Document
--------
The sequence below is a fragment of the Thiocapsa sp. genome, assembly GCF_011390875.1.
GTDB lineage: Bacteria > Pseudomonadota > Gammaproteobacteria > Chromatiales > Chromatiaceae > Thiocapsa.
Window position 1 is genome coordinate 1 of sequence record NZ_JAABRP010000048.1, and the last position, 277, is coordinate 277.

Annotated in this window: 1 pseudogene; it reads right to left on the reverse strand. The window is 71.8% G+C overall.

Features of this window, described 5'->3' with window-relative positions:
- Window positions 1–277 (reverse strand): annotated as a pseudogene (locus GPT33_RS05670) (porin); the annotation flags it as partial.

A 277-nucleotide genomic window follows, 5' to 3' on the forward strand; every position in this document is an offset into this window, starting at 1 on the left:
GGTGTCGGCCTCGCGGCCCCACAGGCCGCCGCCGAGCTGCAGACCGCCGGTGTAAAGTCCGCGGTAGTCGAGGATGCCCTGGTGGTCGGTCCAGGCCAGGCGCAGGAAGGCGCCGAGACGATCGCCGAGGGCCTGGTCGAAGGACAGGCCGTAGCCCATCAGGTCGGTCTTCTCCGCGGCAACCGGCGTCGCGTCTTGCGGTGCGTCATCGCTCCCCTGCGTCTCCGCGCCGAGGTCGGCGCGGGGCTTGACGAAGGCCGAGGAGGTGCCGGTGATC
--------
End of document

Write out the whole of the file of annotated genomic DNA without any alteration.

The sequence below is a fragment of the Thiocapsa sp. genome, assembly GCF_011390875.1.
GTDB lineage: Bacteria > Pseudomonadota > Gammaproteobacteria > Chromatiales > Chromatiaceae > Thiocapsa.
Window position 1 is genome coordinate 1 of sequence record NZ_JAABRP010000048.1, and the last position, 277, is coordinate 277.

Annotated in this window: 1 pseudogene; it reads right to left on the reverse strand. The window is 71.8% G+C overall.

Features of this window, described 5'->3' with window-relative positions:
- Window positions 1–277 (reverse strand): annotated as a pseudogene (locus GPT33_RS05670) (porin); the annotation flags it as partial.

A 277-nucleotide genomic window follows, 5' to 3' on the forward strand; every position in this document is an offset into this window, starting at 1 on the left:
GGTGTCGGCCTCGCGGCCCCACAGGCCGCCGCCGAGCTGCAGACCGCCGGTGTAAAGTCCGCGGTAGTCGAGGATGCCCTGGTGGTCGGTCCAGGCCAGGCGCAGGAAGGCGCCGAGACGATCGCCGAGGGCCTGGTCGAAGGACAGGCCGTAGCCCATCAGGTCGGTCTTCTCCGCGGCAACCGGCGTCGCGTCTTGCGGTGCGTCATCGCTCCCCTGCGTCTCCGCGCCGAGGTCGGCGCGGGGCTTGACGAAGGCCGAGGAGGTGCCGGTGATC